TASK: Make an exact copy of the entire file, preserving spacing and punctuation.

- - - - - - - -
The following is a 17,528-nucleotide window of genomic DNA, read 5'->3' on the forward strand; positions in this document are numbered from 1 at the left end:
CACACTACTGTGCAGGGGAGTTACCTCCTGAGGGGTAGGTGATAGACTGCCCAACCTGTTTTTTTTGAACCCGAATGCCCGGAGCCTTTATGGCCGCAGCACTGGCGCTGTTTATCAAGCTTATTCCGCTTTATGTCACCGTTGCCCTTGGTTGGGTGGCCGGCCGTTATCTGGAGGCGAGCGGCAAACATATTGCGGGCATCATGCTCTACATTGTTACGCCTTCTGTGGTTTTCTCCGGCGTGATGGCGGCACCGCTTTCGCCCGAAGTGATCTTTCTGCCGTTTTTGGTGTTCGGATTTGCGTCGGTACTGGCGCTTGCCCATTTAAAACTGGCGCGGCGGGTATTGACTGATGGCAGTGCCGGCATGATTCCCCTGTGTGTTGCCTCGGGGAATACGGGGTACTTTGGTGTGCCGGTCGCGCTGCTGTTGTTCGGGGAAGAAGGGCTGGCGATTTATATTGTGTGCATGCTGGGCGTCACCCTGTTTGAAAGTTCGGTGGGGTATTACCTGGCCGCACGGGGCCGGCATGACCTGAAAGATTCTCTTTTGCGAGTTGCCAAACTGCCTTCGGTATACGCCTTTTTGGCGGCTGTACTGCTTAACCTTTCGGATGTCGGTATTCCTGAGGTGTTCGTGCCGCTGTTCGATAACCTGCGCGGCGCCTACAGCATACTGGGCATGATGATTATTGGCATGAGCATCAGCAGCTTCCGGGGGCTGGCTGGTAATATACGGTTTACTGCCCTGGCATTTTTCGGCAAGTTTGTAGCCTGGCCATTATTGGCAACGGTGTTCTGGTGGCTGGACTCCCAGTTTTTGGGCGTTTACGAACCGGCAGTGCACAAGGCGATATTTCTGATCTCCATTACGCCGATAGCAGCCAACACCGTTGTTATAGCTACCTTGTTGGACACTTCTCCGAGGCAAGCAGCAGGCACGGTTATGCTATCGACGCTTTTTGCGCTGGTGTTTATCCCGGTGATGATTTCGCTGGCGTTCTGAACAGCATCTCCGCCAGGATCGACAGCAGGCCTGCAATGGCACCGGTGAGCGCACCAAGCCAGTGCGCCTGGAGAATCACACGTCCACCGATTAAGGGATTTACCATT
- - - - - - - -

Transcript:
The following is a 17,528-nucleotide window of genomic DNA, read 5'->3' on the forward strand; positions in this document are numbered from 1 at the left end:
CACACTACTGTGCAGGGGAGTTACCTCCTGAGGGGTAGGTGATAGACTGCCCAACCTGTTTTTTTTGAACCCGAATGCCCGGAGCCTTTATGGCCGCAGCACTGGCGCTGTTTATCAAGCTTATTCCGCTTTATGTCACCGTTGCCCTTGGTTGGGTGGCCGGCCGTTATCTGGAGGCGAGCGGCAAACATATTGCGGGCATCATGCTCTACATTGTTACGCCTTCTGTGGTTTTCTCCGGCGTGATGGCGGCACCGCTTTCGCCCGAAGTGATCTTTCTGCCGTTTTTGGTGTTCGGATTTGCGTCGGTACTGGCGCTTGCCCATTTAAAACTGGCGCGGCGGGTATTGACTGATGGCAGTGCCGGCATGATTCCCCTGTGTGTTGCCTCGGGGAATACGGGGTACTTTGGTGTGCCGGTCGCGCTGCTGTTGTTCGGGGAAGAAGGGCTGGCGATTTATATTGTGTGCATGCTGGGCGTCACCCTGTTTGAAAGTTCGGTGGGGTATTACCTGGCCGCACGGGGCCGGCATGACCTGAAAGATTCTCTTTTGCGAGTTGCCAAACTGCCTTCGGTATACGCCTTTTTGGCGGCTGTACTGCTTAACCTTTCGGATGTCGGTATTCCTGAGGTGTTCGTGCCGCTGTTCGATAACCTGCGCGGCGCCTACAGCATACTGGGCATGATGATTATTGGCATGAGCATCAGCAGCTTCCGGGGGCTGGCTGGTAATATACGGTTTACTGCCCTGGCATTTTTCGGCAAGTTTGTAGCCTGGCCATTATTGGCAACGGTGTTCTGGTGGCTGGACTCCCAGTTTTTGGGCGTTTACGAACCGGCAGTGCACAAGGCGATATTTCTGATCTCCATTACGCCGATAGCAGCCAACACCGTTGTTATAGCTACCTTGTTGGACACTTCTCCGAGGCAAGCAGCAGGCACGGTTATGCTATCGACGCTTTTTGCGCTGGTGTTTATCCCGGTGATGATTTCGCTGGCGTTCTGAACAGCATCTCCGCCAGGATCGACAGCAGGCCTGCAATGGCACCGGTGAGCGCACCAAGCCAGTGCGCCTGGAGAATCACACGTCCACCGATTAAGGGATTTACCATT